The FCC has received plenty of input from the cable industry on its proposed reform/modernization of the E-rate program, which provides subsidies to schools and libraries for advanced telecommunications.
The National Cable & Telecommunications Association said in its comments that the FCC should focus on student bandwidth needs rather than specific bandwidth targets, simplifying the process, improving outreach and working within a "firm" budget, which means balancing increased costs with savings and not prioritizing fiber deployment over other services. NCTA also advises allocating more wi fi spectrum.
The American Cable Association also wants the FCC to keep to a budget and simplify the process. It puts a premium on gathering more data before the FCC remakes the program, and on using existing facilities as much as possible.
The FCC has proposed some high-speed targets, but NCTA says that "one-size-fits-all" approach may not be the best, and could lead to insufficient funds for other important elements like teacher training and devices. The cable group points out that schools are already able to purchase service at the target speeds. "There is nothing in the current E-rate rules that prohibits schools from soliciting bids for connectivity at 100 Mbps, 1Gbps, or more," said the association. "Rather than encouraging or mandating that schools purchase particular levels of bandwidth, the Commission should focus its efforts on creating an environment where schoolsare more likely to solicit bids for those high-capacity services and more likely to have the resources to deliver faster speeds to students in the classroom."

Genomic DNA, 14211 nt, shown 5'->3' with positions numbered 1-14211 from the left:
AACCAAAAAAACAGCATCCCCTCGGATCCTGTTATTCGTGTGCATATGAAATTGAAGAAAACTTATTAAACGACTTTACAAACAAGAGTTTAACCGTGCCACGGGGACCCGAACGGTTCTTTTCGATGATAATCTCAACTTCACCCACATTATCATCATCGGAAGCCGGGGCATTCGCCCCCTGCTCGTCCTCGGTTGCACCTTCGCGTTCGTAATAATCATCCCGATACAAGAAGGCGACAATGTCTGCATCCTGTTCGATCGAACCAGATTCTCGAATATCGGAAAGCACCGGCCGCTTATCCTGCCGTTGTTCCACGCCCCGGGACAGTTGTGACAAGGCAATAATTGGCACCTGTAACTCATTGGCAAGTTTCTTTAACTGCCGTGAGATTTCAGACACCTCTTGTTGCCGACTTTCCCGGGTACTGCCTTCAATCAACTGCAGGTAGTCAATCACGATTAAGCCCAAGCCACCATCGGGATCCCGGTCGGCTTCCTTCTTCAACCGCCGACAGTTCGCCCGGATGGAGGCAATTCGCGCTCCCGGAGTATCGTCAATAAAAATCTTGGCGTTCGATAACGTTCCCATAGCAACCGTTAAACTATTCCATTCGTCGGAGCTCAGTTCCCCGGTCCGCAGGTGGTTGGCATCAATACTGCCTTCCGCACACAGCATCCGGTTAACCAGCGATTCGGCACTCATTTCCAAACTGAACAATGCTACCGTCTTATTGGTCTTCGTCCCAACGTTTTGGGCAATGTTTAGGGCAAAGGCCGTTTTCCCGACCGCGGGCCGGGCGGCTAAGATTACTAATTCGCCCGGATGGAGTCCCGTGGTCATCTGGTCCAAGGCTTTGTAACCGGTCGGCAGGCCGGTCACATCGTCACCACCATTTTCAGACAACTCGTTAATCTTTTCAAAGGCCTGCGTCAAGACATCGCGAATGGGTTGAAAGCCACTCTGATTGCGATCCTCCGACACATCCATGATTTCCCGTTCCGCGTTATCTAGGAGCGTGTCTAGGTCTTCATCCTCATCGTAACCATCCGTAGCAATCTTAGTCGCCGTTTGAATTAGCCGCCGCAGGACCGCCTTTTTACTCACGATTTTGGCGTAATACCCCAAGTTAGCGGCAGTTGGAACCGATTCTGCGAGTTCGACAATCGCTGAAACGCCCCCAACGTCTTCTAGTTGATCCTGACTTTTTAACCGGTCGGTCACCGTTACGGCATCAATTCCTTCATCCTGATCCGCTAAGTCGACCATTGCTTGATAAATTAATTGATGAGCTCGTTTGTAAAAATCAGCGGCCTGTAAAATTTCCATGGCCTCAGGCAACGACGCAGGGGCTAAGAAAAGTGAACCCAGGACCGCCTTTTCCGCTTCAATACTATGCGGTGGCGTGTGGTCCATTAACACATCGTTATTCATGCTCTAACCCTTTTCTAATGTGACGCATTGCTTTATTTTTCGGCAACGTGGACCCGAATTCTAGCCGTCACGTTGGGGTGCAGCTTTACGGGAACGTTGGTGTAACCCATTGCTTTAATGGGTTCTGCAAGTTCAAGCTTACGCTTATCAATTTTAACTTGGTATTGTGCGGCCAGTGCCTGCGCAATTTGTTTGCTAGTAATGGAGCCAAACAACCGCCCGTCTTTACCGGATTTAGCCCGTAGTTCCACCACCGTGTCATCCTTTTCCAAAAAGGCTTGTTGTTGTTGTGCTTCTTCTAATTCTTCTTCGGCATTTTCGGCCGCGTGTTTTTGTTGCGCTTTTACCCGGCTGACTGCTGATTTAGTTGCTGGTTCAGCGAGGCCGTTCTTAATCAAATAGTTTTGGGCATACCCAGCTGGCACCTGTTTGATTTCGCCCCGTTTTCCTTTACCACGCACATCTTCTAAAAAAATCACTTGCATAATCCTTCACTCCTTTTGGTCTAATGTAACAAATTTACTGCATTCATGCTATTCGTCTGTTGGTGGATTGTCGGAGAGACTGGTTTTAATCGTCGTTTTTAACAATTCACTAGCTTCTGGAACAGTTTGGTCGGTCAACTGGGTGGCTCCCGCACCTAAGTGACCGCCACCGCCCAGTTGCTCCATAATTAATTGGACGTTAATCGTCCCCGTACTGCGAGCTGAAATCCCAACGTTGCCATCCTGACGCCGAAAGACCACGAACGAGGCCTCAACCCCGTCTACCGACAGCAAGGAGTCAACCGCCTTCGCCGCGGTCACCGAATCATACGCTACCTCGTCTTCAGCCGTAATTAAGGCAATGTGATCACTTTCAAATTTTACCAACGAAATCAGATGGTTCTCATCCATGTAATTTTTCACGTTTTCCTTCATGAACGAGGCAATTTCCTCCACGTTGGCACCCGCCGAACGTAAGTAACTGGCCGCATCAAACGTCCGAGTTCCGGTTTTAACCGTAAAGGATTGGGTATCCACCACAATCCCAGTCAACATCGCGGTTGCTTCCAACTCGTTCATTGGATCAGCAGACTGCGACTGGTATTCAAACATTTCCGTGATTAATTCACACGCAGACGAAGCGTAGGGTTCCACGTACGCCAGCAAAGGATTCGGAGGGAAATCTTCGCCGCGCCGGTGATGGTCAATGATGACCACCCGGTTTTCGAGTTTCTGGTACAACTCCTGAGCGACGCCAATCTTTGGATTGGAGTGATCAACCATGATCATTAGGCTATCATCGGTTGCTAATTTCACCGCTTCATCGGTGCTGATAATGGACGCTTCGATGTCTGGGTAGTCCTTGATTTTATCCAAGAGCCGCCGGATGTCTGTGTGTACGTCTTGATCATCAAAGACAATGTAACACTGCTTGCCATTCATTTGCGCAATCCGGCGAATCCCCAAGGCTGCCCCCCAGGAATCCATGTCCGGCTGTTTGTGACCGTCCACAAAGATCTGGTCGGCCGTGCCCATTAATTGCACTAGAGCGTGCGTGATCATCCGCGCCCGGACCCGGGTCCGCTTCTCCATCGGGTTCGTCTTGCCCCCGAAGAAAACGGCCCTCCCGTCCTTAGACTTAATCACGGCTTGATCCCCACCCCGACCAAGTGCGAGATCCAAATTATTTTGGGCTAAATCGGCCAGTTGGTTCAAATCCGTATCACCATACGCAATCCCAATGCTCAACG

NCTA also said the FCC cannot "divorce the question of cost" from its bandwidth goals. One way to find money within the program to fund broadband would be to cut out subsidies to stand-alone voice service, but NCTA warns a "flash cut" could hurt schools and libraries (and telecoms).
The cable group said the FCC should remove the current distinction between connections to the schools and libraries (priority one) and internal connections (priority two), which often go unfunded. That is where more Wi Fi could help: "NCTA supports targeting E-rate support to Wi-Fi services that will foster connectivity to classrooms and other areas in the school where students congregate in a cost effective manner and make it more likely that schools will be in a position to take advantage of higher capacity offerings from service providers."
If after reprioritizing and refocusing the fund and balancing costs and savings, the FCC concludes it must still expand the size of the fund, it should be clear from the outset how much it is expanding, and set a cap on the Universal Service Fund so that the expansion is paid for with savings from other parts of the USF fund, particularly the "bloated" high-cost program.
In its comments, the American Cable Association said that before the FCC does anything, it needs to gather more data, including on "existing infrastructure, broadband dependent applications and services (and their performance requirements) used today by teachers and students and those that are likely to be used, and the number and types of access devices and technologies used today and those expected to be used in the near future."
ACA's key policy proposals are that the FCC should 1) use existing facilities as much as possible, requiring certification that a school or library had made "all reasonable efforts" to receive high-speed connectivity using existing facilities; 2) capping the current fund at $2.25 billion; and 3) simplify and standardize the process.